A toddler died of her injuries three days after the horrific explosion in Beirut that tore her from her mother’s arms.
Alexandra Naggear, three, has been revealed as the latest victim of Tuesday’s explosion that left parts of the Lebanese city in ruins and riddled with bodies.
The little toddler and her parents, Tracy and Paul, watched from the balcony of their apartment building after a fire broke out in the capital’s harbor area.
Within minutes, a first explosion struck and Alexandra’s mom picked up her daughter as they entered and she started screaming.
Seconds later, another explosion tore the girl from Mrs. Naggear’s clutches, and it took her parents a few minutes to find her in the rubble of their home.
Grandfather Michel Awwad, 60, told the Daily mail his daughter saw a “huge gray object fall from the sky” after the explosion and told her family to go inside.
“She tried to cover Alexandra, she held her daughter and tried to cover her.
“But the pressure from the explosion was so intense and she couldn’t hold her and they flew into the house.”
Mr. Awwad said he believes the toddler bumped her head against a piano or a door while her parents took her to the hospital.
He added that after the incident, Ms. Naggear, 33, “yelled at him on the phone” that she thought her daughter was dead.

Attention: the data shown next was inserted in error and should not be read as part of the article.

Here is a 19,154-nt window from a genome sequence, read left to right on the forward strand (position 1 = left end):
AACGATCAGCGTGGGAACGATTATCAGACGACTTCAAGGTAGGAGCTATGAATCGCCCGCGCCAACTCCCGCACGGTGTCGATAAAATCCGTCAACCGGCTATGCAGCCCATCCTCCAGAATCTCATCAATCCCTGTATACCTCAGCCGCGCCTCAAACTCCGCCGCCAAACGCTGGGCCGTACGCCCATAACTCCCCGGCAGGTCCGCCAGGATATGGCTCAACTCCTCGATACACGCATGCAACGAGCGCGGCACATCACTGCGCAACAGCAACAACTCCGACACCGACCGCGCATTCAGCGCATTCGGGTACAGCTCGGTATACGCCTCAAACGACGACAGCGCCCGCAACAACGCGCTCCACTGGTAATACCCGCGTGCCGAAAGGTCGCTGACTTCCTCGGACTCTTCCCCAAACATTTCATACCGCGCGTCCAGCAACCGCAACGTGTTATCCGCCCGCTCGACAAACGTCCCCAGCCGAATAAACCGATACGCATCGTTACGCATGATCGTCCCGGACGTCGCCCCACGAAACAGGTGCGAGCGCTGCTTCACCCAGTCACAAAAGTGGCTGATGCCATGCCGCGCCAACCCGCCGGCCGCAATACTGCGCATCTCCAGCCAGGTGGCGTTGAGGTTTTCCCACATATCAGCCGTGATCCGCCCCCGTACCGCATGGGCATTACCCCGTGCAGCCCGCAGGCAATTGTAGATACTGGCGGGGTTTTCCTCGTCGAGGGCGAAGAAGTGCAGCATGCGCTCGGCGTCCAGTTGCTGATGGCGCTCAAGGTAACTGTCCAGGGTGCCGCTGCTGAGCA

Alexandra had broken ribs and needed a dozen stitches to her face.
At least 158 people died in the explosion after a fire broke out at a warehouse containing 2,750 tons of ammonium nitrate – a chemical used in bombs.
Officials say it has been stored unsafe since 2013 and an investigation has started.
Heartbroken father Paul, 36, said his little girl was “not a martyr, she’s a victim” in a TV interview.
The owner of the digital marketing company told the government, “You killed us in our homes. Reject your parties and unite to overthrow the system.”
Mr Awwad went on to say that the devastation caused by the explosion – one fifth of the force of a nuclear explosion – left him feeling hopeless after experiencing the civil war.
He said he has been told since 1975 that things will get better, but “I don’t believe this anymore,” adding, “This country is run by criminals.”
Witnesses said a fire broke out in a square in Beirut on Sunday night where protesters had gathered to demand the fall of the Lebanese government.
Many in Lebanon say government negligence led to the explosion that devastated entire districts in Beirut, including homes and businesses.
Police fired tear gas and collided with the thousands of protesters gathering in the center of the Lebanese capital.
The Lebanese Red Cross said in a statement that at least 63 people had been transported to nearby hospitals and an additional 175 treated on the spot.
At least one police officer was killed in the skirmishes, according to AFP.
Hours after the protests first shook Beirut, Lebanese Prime Minister Hassan Diab pledged to hold early elections while calling on his beleaguered government to resign.
On Saturday, Boris Johnson told Lebanon’s President Michel Aoun that the UK “will assist the country in its hour of need”.
According to a spokesman for No. 10, the prime minister also expressed condolences from the queen.